Trust is the critical element of a relationship.  As Stephen M. R. Covey (the junior) puts it… Lack of trust destroys; Presence of trust creates.  My favorite definition of Trust is ‘firm reliance’.  As leaders we must ask ourselves – how would I describe the bond between the people I work with and myself?  Is it Full of Trust?  When I work with others – do we seem to give each other the benefit of the doubt – or is there constant doubt and questioning.  Would people say you are credible or question the accuracy of your statements?  Do others know we mean what we say, or do others always check for a hidden agenda?  When we hit a roadblock in a project, does the team seamlessly adjust to overcome, or does the roadblock stop the team in its track – needing crystal clarity to proceed.

iStock_hands joined Medium

At work, we want relationships where we can firmly rely on each other, so that even when the inevitable problems and issues arise, we can continue to adapt and move forward.

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Recently I was asked to give a talk on body language. People wanted to know: What does it mean if I cross my arms? Should I be leaning forward or leaning backward when giving feedback? Is it okay to talk with my hands? What about eye contact? Should I…? Shouldn’t I…?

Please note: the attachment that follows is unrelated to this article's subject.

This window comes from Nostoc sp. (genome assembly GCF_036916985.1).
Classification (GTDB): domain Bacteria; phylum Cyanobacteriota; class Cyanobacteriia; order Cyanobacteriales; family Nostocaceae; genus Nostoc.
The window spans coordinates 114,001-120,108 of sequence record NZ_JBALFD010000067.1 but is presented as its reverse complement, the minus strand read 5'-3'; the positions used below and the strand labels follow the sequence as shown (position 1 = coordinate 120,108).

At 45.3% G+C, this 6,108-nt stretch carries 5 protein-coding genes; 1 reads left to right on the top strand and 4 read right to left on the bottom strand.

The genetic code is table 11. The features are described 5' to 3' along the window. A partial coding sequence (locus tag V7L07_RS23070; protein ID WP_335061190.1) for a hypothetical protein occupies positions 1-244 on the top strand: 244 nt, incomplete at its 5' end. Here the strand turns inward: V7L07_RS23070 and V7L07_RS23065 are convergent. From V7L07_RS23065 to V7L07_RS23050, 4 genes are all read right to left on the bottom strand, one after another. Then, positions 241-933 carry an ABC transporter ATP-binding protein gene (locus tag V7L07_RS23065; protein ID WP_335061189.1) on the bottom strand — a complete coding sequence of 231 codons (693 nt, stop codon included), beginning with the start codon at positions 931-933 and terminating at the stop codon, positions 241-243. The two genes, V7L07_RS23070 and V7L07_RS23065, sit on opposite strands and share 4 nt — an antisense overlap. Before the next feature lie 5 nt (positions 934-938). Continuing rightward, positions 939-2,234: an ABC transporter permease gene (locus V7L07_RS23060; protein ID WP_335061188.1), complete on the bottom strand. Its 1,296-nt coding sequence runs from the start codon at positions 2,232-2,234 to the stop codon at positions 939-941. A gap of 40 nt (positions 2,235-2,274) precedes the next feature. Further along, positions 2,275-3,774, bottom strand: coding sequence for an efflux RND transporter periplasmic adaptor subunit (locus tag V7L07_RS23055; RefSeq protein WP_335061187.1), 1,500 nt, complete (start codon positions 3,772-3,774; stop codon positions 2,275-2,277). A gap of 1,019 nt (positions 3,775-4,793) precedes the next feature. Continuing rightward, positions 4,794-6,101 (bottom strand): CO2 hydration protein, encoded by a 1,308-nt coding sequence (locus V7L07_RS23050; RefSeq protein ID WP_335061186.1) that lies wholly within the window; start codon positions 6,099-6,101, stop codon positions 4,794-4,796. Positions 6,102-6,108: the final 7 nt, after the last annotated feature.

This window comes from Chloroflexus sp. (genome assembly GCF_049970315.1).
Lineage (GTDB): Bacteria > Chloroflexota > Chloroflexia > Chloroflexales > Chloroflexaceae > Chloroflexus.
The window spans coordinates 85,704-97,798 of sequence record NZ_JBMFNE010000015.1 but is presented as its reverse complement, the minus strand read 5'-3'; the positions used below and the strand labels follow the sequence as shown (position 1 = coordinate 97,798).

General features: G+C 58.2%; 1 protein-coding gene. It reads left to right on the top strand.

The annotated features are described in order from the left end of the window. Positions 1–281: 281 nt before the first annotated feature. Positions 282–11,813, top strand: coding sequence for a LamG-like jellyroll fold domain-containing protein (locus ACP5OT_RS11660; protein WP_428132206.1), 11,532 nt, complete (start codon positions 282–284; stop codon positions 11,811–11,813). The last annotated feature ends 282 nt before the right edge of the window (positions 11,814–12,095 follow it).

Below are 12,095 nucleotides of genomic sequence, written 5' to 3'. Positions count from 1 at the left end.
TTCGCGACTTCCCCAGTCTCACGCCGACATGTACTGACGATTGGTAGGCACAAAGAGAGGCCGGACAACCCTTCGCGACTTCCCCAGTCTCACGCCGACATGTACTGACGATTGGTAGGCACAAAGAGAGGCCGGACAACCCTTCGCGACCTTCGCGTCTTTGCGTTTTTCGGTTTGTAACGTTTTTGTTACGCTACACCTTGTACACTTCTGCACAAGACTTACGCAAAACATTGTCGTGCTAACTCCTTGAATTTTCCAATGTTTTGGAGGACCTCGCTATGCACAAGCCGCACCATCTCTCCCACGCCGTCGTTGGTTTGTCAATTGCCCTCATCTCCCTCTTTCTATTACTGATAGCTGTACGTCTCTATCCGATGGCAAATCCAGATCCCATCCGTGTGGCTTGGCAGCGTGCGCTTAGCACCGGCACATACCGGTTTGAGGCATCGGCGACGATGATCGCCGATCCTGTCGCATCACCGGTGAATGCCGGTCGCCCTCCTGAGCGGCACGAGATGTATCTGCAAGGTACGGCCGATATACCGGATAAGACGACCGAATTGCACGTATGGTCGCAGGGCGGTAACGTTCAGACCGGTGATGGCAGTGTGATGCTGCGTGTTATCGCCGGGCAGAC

Well… the answer is… IT DEPENDS!

Communicating through body language is less about specific gestures and more about what the entire stance communicates. This applies to both Receiving and Sending information through body language. Here’s what I mean.

Receiving Information through Body Stance

stress-women-istock_000003830772small-300x198Receiving information through body stance is intuitive. In my talk I show this picture. Everyone instinctively knows this woman is stressed. We don’t need a degree in Body Language Interpretation to understand what is going on internally. However, the part of understanding body stance where leaders often need development is the emotional intelligence connection, i.e., is my empathetic sensor working such that I slow down, interpret what I’m seeing and adjust my conversational approach? When she’s in this stressed-out body stance, saying to her, “What’s going on with project X? Why is it behind schedule and over cost?” is not a very effective way to start the conversation. I know this is blatantly obvious, wrong behavior, but I’ve seen leaders do this many times; not observe the audience, fail to adjust the approach and then act shocked when the message is poorly received!